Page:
This five-year-old girl who can’t stop looking—can’t imagine she will ever leave Yuma for Farmington. When her father has had too much to drink, when he has punched a fist in the wall and collapsed, when her mother has locked herself in their bedroom with disgust, the girl comes out and covers him with a blanket. She doesn’t realize that life is never long enough to understand why we love who we love. She imagines she will take care of him forever.

Watch as she tries to make sense of the graffiti. Watch as she reads The Farmington Daily Times online. See her eyebrows furrowed in concentration. See her Baby Drowsy doll, muddied up and dirty as it hangs at her side. See her grimacing at her desk because she read news that upsets her. See her hanging over the railing at her neighborhood bridge. Like everyone, her life will pass too fast, too quickly to understand. She suddenly realizes how irrevocably she is moving towards death. She begins to write with more energy so she can convey what she wishes her children might understand. She does not want to be silenced like the rest. It takes five hundred years for historians to have perspective on any event. We aren’t the only ones in the world who have experienced this loss. We are in camaraderie with more people than you realize.

This five-year-old girl who can’t stop looking, who loves her sisters and likes tiny things: at night she says her prayers, for her Mama to love her please, for her Dad to stop exhausting himself with too many shifts at his manual labor jobs. She still believes there is a way to be good, a way to earn love. She wants people to like her. Throw down and float on broken bits of glass, blood mixed with beer and desperation, desert children gone awry with deep ugly scabs the length of their souls that take many years to heal. They called me Baby Drowsy when I was little because my eyes were always halfway closed like the doll. I fool them all with my halfway gaze; I really don’t miss a thing.

He was much older than me. A poet with a strong jaw and long greasy hair, he looked me in the eye and asked, “Why do you write about trains?”
Many of my favorite family stories featured trains. My Uncle Bill bragged that he caught his first free ride at the age of seven. He said when he jumped out of the boxcar he lost his footing and rolled down the steep incline of desert, landing in a wall of prickly pear cactus. Uncle Gene raced the train while drunk in Grandpa’s old Plymouth. He closed his eyes and turned sharply in front of the no-barrier tracks. Bang bump into the advancing lights of the screaming freight, scaring the shit out of his little brothers. My father’s best friend died under a train. His hand slipped on the boxcar handle as he leapt and he was sucked under the metal wheels. Why do I love these stories of violence? Uncle Mick said Grandpa decided to stop drinking when he awoke on the Zipper to L.A. and found a man peeing on his face. I was an adult when I heard this story and ran home to flip through the Dharma Bums to see if my memory was correct: Jack Kerouac road the Zipper.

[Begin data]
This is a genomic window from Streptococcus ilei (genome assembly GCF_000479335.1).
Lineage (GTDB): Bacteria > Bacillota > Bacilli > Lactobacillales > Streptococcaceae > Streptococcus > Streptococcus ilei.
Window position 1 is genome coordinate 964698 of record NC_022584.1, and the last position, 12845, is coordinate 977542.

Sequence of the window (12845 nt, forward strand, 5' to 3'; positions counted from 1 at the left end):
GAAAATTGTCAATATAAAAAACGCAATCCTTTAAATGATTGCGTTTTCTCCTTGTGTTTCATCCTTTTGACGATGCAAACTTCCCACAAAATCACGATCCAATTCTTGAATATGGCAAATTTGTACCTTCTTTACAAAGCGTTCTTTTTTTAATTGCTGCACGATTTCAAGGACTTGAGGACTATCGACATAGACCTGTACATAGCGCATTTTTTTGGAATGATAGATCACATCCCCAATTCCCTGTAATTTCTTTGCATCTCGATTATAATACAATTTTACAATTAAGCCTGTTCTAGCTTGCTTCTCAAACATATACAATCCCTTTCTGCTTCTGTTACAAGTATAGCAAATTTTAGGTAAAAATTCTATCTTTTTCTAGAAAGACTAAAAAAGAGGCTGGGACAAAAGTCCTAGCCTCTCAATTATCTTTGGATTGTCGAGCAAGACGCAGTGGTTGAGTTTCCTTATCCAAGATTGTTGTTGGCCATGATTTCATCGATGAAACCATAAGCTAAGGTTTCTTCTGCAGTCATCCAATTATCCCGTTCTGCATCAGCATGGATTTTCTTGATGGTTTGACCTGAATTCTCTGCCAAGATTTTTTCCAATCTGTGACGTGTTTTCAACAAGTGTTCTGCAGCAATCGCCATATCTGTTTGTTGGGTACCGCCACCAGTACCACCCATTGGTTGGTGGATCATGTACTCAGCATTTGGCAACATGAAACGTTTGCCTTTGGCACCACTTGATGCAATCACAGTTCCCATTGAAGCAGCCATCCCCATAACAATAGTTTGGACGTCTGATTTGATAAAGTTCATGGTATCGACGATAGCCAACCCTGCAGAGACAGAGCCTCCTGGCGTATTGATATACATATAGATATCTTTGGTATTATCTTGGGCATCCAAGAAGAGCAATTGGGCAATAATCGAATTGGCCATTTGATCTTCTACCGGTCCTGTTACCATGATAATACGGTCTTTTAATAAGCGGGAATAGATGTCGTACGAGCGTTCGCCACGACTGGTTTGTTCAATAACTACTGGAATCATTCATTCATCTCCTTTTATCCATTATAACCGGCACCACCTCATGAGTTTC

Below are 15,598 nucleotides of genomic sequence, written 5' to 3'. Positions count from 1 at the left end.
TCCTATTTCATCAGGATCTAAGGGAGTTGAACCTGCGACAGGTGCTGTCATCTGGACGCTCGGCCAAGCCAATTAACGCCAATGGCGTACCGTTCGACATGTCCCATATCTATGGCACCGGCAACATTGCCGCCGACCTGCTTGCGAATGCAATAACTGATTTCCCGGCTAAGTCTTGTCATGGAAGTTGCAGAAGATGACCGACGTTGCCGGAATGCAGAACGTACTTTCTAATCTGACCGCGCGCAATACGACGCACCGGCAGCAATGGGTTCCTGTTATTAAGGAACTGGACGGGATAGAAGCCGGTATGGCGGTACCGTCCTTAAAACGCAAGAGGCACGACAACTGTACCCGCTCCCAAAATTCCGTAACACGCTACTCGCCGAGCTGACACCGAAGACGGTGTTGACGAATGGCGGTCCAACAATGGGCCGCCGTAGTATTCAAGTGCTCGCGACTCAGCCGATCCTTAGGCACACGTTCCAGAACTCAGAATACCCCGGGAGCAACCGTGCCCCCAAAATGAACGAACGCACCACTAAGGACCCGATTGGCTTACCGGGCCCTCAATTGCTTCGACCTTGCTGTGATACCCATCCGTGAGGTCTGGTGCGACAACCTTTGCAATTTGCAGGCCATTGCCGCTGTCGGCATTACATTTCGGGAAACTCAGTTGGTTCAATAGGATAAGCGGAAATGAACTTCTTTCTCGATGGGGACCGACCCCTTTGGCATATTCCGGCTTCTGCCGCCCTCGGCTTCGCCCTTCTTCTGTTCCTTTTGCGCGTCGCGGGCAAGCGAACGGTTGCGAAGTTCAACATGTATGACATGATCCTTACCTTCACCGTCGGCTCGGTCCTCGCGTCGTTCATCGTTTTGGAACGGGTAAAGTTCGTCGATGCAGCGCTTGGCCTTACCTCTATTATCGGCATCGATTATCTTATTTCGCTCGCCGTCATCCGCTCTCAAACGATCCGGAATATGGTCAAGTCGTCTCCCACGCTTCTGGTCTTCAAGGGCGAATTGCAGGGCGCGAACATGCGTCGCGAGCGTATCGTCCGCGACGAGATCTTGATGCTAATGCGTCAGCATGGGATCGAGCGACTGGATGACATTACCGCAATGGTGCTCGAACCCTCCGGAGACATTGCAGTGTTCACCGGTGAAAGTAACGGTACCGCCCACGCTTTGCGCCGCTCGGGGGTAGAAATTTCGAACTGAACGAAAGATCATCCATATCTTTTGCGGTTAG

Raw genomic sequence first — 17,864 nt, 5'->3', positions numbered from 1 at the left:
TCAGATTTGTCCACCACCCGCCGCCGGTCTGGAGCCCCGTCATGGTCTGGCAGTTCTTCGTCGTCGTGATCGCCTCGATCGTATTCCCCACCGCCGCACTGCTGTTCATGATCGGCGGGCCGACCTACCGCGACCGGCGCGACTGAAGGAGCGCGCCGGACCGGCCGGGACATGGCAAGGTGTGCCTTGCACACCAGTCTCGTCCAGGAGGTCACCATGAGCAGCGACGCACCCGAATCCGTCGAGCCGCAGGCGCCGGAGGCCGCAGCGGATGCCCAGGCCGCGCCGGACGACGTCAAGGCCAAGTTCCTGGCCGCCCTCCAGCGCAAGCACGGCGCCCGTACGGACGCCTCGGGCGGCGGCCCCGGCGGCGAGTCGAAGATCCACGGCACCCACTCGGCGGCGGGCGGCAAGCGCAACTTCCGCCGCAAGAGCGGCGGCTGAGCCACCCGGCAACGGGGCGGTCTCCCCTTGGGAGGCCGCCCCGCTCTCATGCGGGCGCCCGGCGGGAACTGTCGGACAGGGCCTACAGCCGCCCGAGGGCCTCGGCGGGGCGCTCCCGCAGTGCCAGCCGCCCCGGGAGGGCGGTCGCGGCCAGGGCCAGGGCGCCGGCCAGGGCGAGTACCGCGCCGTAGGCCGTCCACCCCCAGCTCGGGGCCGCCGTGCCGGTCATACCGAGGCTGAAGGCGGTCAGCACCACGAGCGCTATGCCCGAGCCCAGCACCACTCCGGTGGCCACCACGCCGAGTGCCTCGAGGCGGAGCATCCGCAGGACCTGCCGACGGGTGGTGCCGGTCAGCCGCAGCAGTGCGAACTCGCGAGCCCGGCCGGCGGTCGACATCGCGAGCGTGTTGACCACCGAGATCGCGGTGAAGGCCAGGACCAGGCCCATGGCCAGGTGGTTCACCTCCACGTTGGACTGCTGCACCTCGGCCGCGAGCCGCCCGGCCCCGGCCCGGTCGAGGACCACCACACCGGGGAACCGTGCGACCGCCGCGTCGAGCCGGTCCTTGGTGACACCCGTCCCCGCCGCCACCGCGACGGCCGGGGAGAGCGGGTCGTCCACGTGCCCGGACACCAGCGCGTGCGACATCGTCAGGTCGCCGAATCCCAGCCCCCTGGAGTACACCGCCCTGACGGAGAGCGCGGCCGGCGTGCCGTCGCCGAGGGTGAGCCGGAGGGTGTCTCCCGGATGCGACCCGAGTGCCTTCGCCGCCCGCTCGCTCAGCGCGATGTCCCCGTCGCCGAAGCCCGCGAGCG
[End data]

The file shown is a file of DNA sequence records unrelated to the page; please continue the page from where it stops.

“Why do you write about trains?” The greasy poet shook his head at my answer. He went to college and mailed a letter with a photo of bison skulls. I sat on my bed and stared at the image.

His note said the herds were shot from the windows of trains, killed to starve the Plains Indians and clear the way for pioneer expansion. He urged me to do some research in a scolding tone: read up on your history. I was seventeen. I jumped on my bike and headed down to the library that same afternoon. Digging through public bookshelves with trembling hands, scanning histories and encyclopedias, I felt like Frankenstein’s monster: Who am I? By what circumstances have I been created? I stopped writing about trains immediately.

The silence and invisibility, the unknown nature of the shapes I was trying to define, how can I describe it? I stared at the bison skulls and thought not again. The moment was not my first prick of awareness, though my knowledge had largely been confined to the Southwest. This new Plains version hadn’t been imagined. You are me and I am you. I resented that there was no way to escape these impromptu lessons. They were coiled up like rattlesnakes behind a tool chest, infiltrating many aspects of everyday life, waiting in my blind spots to spring.

I’m sure the greasy-headed poet felt sorry about my ignorance and wanted to help. I wanted to pop him in the jaw. The irony, the reversal of the lesson, him teaching me about my own culture cut deep. Though I might understand now, I couldn’t be thankful then. It confirmed my worries that a college-education would most likely hurt me. Could I steel myself for the blow? I had always loved learning. But my birthright, my accident, my fate, would turn the institution into something bitter.

I was those bison and they were me.

If I could see that poet today I’d tell him I still like trains. The Choctaw Rocket, The Mohawk, The Chief, The Arrow, The Chippewa, The Hiawatha, The Sioux, The Tomahawk, The Buffalo Express and other passenger trains that once ran the length of this country in great number were named with an eye towards the culture they destroyed. I’d ask him if he knew that forgiveness was an option. I’d ask him if he realized the spirit of Native Americans in this country is present in every act of defiant environmental concern for the land. I’d ask him if he realized I am not as easy to shock or unsettle as I was when I was a girl.